By Rachel Vick
The USTA National Tennis Center has failed to report millions of dollars in revenue in violation of a contract with New York City, according to an audit by the city comptroller.
The NTC, also known as the Billie Jean King National Tennis Center, was supposed to pay the city 1 percent of all revenue over $20 million, in addition to a base rent of $400,000. The audit found that the NTC had not reported “at least” $31 million in revenue, resulting in a difference of more than $300,000 in rent that should have been paid to the Parks Department.
“Any corporate entity leasing land from the city must pay its fair share of rent – no ifs, ands, or buts about it. The Tennis Center collects more than $300 million annually, and yet, it shortchanges City taxpayers,” Stringer said.
Stringer also said that NTC’s current lease didn’t let auditors take relevant records offsite, explaining that it was within the center’s rights to refuse the requests for electronic copies.
Stringer’s recommends the NTC make up the difference and maintain accurate numbers, and that the Parks service should take further action to determine discrepancies beyond the audit’s analysis period and requested compensation reflective of the amount found, if any.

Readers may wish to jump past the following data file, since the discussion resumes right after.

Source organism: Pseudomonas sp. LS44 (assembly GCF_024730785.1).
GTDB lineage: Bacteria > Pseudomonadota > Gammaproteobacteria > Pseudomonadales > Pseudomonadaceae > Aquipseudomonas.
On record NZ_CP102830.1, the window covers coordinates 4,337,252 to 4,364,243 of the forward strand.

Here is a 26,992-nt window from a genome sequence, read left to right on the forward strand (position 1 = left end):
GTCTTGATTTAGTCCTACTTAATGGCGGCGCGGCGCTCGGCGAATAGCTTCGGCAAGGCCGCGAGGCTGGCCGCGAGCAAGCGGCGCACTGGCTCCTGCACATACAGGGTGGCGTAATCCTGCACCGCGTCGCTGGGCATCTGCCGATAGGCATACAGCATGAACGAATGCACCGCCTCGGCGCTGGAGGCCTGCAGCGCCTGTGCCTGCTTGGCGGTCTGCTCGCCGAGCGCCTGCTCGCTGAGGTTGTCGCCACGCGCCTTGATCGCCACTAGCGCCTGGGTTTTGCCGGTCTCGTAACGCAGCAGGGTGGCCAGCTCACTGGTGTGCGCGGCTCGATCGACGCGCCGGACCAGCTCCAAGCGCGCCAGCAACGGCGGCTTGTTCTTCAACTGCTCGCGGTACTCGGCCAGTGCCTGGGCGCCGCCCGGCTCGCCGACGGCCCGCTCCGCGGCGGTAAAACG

The NTC disputed the audit’s revenue numbers, stating that accurate figures were about half of those reported. They claimed that the discrepancies were a result of misinterpretation of the lease agreement.
Assemblymember Catalina Cruz spoke against the current parking situation, calling parking on the park’s green spaces “unacceptable,” as it impedes the children of the community’s space for play. She pointed out that the district is underfunded and could use that money to fund community programs.
“It’s not fair that you get to make all that money and skip out on paying the actual bill,” she said.
Stringer claimed to be opposed to the deal since his days as an assemblymember, and called for the agreement with the NTC to be revisited.
“Whenever the city enters an agreement with a multi-million dollar private entity, we have to protect New Yorkers first,” Stringer said.
He reiterated that they were asking for transparency and by no means want to end the partnership between the city and the USTA, he just wants them to be a better neighbor.